"Whenever I go into a restaurant, I order both a chicken and an egg to see which comes first"

Monday, August 27, 2018

Love The One You’re With Unless You Can’t Forget The One You’ve Loved - Can Love Ever Be Incidental?

The Sixties were significant for many reasons – a renewed, public, and militant commitment to civil rights, opposition to an unjust if not immoral war, and a rejection of an old, faded, antiquarian morality.   More than anything else, however, the Sixties revolutionized sexual attitudes and behavior.  No longer was one obliged to conform to Victorian mores, Fifties sanctimony, and outdated and irrelevant attitudes towards the nature and purpose of intimacy. Love the one you’re with was the anthem of the Sixties.  Love was relegated to treacly Hallmark cards, daytime television and the Midwest.

At its most post-modern love did not exist at all.  It was no more than a social construct reflecting time, era, and culture.  The sonnets of Petrarch for the first time expressing romantic love were a product of the emerging middle class, one which had risen above the peasantry and while not quite upper class or aristocratic had the economic and social mobility to worry less about survival and able to think less of hammers, nails, and anvils.  Love was a new thing, an invented idea, a plaything of the rich and privileged.

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Romantic love has stayed alive for centuries, a commodity of the wealthy and the newly rich and an aspirational ideal of those beneath.  In America the concept of romantic love has been institutionalized in Hollywood, soap operas, comic  books, and popular lore. Everyone wants to fall in love and to be happy forever after.

At the same time romantic love has been progressively marginalized.  Love is found through the social media, contracted civilly, and continued thanks to feminism, sexual mutuality and new-found respect.

But is it love? Can any socially-mediated commodity possibly be the stuff of romance, marital fidelity,  or painful, passionate infidelity?

What was it that enabled sex between Medieval peasants? Nothing romantic, no coincidence of  souls, nor even a conscious desire for more labor or a son to light the funeral pyre.  Only a prescribed, unavoidable biological sexual union – genetic destiny, the foregone conclusion of man and woman, and economic necessity.   How has this changed?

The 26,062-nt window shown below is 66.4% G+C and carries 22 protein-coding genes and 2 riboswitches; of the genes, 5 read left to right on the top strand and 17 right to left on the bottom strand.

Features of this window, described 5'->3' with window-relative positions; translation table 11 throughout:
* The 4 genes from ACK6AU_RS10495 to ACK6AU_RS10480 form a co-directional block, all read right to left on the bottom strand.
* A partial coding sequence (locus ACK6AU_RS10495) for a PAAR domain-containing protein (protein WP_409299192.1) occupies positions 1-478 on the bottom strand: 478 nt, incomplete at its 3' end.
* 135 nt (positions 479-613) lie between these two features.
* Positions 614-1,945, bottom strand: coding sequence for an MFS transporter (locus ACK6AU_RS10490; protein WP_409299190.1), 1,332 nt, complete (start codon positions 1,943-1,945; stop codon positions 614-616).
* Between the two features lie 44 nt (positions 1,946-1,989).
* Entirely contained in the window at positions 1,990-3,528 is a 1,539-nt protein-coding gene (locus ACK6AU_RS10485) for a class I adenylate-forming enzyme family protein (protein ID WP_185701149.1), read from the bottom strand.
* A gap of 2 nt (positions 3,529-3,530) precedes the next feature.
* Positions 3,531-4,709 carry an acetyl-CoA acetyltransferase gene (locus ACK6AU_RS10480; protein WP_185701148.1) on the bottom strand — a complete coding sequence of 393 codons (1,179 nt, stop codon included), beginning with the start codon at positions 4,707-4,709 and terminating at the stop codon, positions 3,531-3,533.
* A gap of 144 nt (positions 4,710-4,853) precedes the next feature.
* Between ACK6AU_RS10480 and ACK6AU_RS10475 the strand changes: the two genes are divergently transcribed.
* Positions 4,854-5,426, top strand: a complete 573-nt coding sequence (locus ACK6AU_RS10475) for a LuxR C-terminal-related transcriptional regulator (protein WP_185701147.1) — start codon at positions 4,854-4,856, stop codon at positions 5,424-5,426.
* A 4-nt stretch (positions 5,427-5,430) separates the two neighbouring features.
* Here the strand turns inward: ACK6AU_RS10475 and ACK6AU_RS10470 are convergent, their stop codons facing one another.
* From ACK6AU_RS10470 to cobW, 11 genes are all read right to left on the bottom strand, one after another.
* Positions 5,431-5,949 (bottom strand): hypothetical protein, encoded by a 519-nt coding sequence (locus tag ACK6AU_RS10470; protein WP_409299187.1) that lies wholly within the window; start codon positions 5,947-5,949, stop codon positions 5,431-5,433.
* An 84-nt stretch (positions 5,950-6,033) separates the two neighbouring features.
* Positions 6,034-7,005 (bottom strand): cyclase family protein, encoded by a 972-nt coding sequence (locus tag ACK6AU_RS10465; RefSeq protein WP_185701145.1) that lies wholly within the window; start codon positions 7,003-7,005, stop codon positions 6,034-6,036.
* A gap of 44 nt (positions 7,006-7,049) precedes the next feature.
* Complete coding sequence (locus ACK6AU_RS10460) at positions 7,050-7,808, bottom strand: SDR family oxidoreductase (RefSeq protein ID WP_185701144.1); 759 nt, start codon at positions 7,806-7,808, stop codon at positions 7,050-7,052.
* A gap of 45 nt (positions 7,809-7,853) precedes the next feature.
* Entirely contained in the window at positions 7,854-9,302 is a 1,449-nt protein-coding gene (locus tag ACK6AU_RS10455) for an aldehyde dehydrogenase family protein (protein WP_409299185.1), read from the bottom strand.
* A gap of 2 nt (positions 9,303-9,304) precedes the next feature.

The biological imperative to have children has long since been dismissed.  The economic, social, and even genetic necessity of offspring is a thing of the past.  Social security, government pensions, the welfare state have done away with maternity and parenthood. The only reason to have children is the recapture of innocence.
“Innocence”, said Henry Davis. “That can be the only reason”; and from that moment on he understood why Nancy Bell had meant so much to him.  He had known and understood innocence when he was a child…Instinctively he knew then that his childhood friendship with her was special, irreplaceable, and unforgettable.  How could he not then compare her with every other woman he met? He had known Nancy in an impossibly unique time and place…
Tired, worn out, and dispirited by his inability to reason the answer, he backed into faith. Born-again Christians report spiritual epiphanies where they have indeed been welcomed by Jesus Christ.  Henry Halter was spared all that painful exegesis, struggle, and religious fol-de-rol.  He was a lucky man. He found innocence as an innocent child.
Those who have found love in its childlike or even adolescent form are indeed lucky.  After thirty love becomes a contract – a fulfillment of adult expectations not childlike fantasy.  A man to take care, a woman to support, a union of equals in a competitive age. Those who fell in love young and early have some idea of what Petrarch meant and what indeed might be true and attainable.

Image result for images heloise and abelard

It is not easy to put relativism aside, to reason that nothing happens for a reason but is but the product of universal billiard balls or a hand of cards.  It is very tempting to believe that love, individualism, and the very definable outline of the human spirit are real, tangible, and effective; but hard to truly believe in what have been treated and considered as flim-flammery, fiction, and idealism at best.

Yet what to say about Bart Margate and Lucy Docker who had loved each other from the first, who couldn’t resist each other, who married early, divorced, died young, but who never forgot each other and their love.   Bart, second married for twenty years, the father of two children never loved anyone else.  Sally, dying at fifty with two young children of her own professed her one and only love to Bart on her deathbed.  Even Cleopatra, for all her tamasha and melodrama, could only have been speaking true love to Antony on the catafalque.  Despite her politics, her political deviousness, and her sexual diffidence, she did love Antony despite herself.  No one in their last moment lies; and Lucy admitted that she had loved no one else, an irrefutable deathbed admission.

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Of what then, consisted the love between Bart  and Lucy? A Petrarchan fantasy? A Romeo and Juliet impossible fated romance?  The influence of Hallmark cards, a culture of mediated  romance, unions of tradition and convenience without real purpose or meaning?